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The study used optogenetics and showed that the behaviour of monkeys can be altered using pulses of blue light which is known to activate specific brain cells. This result has provided the inspiration to develop a similar therapy for human beings. Previously this type of study was done on rodents and invertebrates but the result derived from the reaction in the brain of monkeys proved more helpful. The validation of the result was done with the use of an MRI and tests focussing on neurons responsible for specific eye movements. Both brain activity and subtle alteration in the eye movements were recorded. It was also discovered when there was an optogenetic stimulation in focal brain region, there was a variation in some neural networks which were in the vicinity of the primary light activated site.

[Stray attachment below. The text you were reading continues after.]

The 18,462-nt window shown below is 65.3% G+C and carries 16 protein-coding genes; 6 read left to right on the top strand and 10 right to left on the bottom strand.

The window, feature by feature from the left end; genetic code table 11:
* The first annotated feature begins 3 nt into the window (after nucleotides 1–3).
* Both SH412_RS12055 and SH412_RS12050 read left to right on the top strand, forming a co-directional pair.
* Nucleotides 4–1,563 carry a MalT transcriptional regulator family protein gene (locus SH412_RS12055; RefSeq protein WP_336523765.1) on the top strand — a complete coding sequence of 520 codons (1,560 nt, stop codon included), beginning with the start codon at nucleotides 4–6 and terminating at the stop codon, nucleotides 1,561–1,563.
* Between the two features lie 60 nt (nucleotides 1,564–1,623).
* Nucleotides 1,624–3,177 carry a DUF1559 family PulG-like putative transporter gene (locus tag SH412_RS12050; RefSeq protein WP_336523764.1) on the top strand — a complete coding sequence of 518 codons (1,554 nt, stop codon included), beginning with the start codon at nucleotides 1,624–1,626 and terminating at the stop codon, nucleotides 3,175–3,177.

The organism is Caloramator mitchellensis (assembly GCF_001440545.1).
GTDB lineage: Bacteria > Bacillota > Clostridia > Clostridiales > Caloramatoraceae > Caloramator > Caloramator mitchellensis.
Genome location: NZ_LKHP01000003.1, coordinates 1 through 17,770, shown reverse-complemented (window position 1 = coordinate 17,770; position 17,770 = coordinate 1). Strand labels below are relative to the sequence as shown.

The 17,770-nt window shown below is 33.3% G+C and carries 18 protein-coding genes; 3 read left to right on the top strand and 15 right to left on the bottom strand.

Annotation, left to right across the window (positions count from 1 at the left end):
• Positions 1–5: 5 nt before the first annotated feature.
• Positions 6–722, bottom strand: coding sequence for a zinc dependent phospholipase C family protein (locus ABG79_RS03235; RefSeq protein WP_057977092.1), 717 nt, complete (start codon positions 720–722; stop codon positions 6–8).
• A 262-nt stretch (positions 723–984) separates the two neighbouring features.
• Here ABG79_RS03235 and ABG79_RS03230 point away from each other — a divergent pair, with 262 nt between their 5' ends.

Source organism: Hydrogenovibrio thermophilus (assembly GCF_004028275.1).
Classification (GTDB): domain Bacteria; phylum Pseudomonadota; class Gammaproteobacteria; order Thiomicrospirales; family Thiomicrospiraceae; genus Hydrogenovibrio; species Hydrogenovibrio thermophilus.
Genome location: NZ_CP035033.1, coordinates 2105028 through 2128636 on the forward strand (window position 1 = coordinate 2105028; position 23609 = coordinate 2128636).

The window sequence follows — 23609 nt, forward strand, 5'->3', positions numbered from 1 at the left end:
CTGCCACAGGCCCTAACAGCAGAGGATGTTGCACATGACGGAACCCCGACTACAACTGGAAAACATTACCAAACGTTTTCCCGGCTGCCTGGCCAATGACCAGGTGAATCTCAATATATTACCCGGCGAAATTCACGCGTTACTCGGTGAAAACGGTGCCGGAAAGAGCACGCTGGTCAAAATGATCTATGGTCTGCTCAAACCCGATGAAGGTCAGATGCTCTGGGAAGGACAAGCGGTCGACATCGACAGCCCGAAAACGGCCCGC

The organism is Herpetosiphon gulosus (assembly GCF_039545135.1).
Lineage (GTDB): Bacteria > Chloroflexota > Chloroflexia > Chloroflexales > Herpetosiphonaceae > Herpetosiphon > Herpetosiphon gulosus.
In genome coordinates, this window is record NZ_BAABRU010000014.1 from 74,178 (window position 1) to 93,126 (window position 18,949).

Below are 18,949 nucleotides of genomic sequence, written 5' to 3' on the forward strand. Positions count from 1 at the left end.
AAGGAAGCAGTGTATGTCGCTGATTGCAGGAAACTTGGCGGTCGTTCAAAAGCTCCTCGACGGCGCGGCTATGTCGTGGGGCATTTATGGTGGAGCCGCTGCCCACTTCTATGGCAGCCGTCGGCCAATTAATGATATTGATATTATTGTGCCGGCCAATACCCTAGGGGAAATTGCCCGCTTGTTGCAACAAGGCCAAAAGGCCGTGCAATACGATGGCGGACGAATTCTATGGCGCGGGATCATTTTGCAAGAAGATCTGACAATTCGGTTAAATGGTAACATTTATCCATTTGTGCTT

Along with providing a better understanding about the brain's function in controlling behaviour, the study may be useful in the treatment of neurological conditions like depression, obsessive-compulsive disorder and Parkinson’s disease. No more pills, light might be the cure!
Contributed by Sneha Shenoy